Thursday, March 21, 2013

How to Choose Curriculum

Cover Photo
photo courtesy of SD TeenPact
It's that time of year when this year's material is getting close to finished or totally boring, curriculum catalogs are arriving and convention season has arrived. Long gone are the days of 1-2 textbooks suppliers and a smattering of home-grown homeschool mom and pop shops. Homeschooling is a multi-billion dollar a year biz and savvy curriculum sellers have sleek catalogs, slick marketing and great ideas. Everything looks new and shiny and promises to please.

What's a person to do?

I've written about pedagogy and curriculum planning here and here, but I've also heard back from folks that get stressed out just trying to understand the word. So, regardless of pedagogy, how does one pick curriculum? First, a definition:

Curriculum -a specially constructed information system whose purpose is to influence, teach, train or cultivate the mind and character of youth.

With that in mind:

1) Get clear on who you are. For instance, are you a conservative Christian? A committed pagan? A Mormon? A Jew? Do you believe in yec, oec, intelligent design or evolution? Do you believe that Civil War was the War Between the States or the Northern Oppression? Your belief system determines and guides your curriculum choices; simply because most parents want to share their belief system with their child. If you're not sure of your belief system, pm me and let's talk ; )

2) Get clear on who your kids are. I have auditory learners, kinesthetic and visual. I have some get er' done types and other project loving kids. Be aware of how your kid learns best and what they love with the view to shore up your kids weaknesses, as well as utilize their strengths.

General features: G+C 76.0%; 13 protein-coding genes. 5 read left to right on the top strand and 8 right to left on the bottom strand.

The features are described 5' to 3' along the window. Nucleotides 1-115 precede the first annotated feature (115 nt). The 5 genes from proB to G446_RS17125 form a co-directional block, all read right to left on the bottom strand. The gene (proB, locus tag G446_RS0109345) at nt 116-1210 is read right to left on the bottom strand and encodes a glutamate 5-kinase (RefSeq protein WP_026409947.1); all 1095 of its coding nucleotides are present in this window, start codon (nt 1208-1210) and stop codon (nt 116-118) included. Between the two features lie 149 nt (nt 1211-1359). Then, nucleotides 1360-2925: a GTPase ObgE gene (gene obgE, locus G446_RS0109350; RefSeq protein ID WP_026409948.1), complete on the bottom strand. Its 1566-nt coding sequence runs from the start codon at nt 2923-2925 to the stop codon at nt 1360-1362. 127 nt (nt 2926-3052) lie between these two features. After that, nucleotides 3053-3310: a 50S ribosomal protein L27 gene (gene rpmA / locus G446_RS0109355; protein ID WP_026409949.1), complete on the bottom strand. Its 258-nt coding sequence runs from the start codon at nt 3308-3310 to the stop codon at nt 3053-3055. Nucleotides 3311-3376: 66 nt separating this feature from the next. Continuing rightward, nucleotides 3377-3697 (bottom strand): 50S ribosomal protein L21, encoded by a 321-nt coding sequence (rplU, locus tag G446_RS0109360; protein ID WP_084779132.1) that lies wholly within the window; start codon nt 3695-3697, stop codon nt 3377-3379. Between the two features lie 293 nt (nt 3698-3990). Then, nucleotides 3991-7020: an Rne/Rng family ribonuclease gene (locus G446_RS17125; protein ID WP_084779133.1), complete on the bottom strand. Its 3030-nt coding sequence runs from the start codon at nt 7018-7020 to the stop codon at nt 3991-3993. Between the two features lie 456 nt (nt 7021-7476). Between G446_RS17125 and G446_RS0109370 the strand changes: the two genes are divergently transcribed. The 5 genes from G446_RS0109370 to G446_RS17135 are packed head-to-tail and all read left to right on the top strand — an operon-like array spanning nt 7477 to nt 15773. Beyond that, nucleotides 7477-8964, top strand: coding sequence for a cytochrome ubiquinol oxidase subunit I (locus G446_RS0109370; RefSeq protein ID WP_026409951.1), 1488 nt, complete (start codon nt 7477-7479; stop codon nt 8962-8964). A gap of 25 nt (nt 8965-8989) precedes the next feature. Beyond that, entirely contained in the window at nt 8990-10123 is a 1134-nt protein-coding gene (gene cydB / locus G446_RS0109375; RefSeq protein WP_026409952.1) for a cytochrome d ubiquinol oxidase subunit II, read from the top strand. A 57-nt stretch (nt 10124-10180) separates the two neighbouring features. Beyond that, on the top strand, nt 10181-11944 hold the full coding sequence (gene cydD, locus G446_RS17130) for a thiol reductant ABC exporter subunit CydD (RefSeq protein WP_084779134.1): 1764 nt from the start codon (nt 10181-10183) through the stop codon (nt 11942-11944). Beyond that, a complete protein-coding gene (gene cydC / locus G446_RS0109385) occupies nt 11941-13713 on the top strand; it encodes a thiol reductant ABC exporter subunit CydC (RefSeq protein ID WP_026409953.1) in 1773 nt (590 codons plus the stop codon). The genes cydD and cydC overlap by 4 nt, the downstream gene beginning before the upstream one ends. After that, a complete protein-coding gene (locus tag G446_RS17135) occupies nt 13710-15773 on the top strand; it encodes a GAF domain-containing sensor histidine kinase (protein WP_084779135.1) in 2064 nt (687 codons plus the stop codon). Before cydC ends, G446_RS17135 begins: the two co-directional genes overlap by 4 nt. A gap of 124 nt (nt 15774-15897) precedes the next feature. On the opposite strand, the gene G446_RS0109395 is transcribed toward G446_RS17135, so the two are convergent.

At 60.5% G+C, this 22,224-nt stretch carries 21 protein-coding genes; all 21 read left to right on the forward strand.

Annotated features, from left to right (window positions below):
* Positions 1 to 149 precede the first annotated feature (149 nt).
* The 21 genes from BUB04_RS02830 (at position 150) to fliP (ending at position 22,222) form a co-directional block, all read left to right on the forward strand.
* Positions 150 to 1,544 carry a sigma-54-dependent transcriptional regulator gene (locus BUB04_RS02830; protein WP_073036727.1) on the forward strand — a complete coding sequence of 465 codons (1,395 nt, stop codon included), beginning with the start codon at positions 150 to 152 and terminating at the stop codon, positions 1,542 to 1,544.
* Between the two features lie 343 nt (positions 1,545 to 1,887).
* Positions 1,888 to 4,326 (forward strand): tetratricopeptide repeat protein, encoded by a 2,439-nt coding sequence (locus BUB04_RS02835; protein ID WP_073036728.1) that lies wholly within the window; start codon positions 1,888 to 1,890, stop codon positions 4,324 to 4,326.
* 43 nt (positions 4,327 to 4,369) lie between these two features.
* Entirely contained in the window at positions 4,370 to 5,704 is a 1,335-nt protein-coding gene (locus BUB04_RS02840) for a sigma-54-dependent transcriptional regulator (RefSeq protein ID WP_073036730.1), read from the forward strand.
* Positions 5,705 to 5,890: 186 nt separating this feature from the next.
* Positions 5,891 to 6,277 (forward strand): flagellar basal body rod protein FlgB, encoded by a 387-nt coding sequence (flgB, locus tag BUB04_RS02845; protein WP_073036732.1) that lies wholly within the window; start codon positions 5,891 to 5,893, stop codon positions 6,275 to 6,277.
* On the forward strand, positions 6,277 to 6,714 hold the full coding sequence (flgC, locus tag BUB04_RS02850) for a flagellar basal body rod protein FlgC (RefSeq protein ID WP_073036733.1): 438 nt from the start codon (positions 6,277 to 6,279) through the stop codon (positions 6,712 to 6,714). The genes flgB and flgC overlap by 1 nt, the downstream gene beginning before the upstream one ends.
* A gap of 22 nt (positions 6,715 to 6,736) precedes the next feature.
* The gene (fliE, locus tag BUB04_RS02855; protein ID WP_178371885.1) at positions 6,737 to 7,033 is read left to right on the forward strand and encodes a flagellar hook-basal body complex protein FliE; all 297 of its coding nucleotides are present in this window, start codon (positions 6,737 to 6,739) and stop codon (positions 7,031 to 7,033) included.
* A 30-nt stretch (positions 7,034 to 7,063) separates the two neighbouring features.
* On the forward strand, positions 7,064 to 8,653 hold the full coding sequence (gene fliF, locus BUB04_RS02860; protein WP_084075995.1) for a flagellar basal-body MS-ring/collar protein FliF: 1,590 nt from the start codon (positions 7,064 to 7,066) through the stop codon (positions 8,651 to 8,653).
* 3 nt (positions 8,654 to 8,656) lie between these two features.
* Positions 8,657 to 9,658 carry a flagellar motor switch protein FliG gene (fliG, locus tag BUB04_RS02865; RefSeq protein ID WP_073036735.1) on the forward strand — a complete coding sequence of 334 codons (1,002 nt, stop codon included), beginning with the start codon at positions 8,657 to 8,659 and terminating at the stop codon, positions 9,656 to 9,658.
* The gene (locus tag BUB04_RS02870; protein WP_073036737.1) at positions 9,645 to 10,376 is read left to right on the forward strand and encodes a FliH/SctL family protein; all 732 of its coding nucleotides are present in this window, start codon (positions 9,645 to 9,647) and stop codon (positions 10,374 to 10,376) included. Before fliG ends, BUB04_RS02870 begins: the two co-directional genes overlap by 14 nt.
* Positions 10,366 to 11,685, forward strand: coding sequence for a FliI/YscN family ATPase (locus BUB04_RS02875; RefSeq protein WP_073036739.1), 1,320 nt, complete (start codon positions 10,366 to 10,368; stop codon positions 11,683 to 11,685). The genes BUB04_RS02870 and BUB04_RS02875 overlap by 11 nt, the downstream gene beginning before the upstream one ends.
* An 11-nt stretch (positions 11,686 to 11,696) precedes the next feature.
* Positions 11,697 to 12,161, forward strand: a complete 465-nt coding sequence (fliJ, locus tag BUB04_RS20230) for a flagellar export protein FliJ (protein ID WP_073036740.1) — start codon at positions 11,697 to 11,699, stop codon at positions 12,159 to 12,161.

3) Get clear on what you want to have accomplished at the end of the day/ year/ decade/ childhood. I want my kids to know a whole lot (going on the theory that all learning really is remembering) and I want them to be able to synthesize, and communicate intelligently about what it is they know. I also believe in allowing my kids to experience as much as possible while still building solid skill sets and developing a Biblically based Christian belief system.

4) Gather resources that make sense given who you are , who your kid is, what you want your kid to know at the end of the day. If you're not sure which resources to gather or where to find some, get on a fast moving homeschool board, visit some conventions, start googling and find some homeschool moms to talk with.

5) Compare resources. I compare cost, but also organization, ease of use, presentation, etc.

6) Make a decision. Prepare to stick with your decision. Leave room and money in your budget for surprises, changes  and inspiration along the way.

7) Have fun and feel the excitement. If I'm excited about the cirruculum, it makes a difference in my kid's attitudes about the curriculum. If it's not something I can get behind, I'll have a hard time teaching or promoting it to them.  

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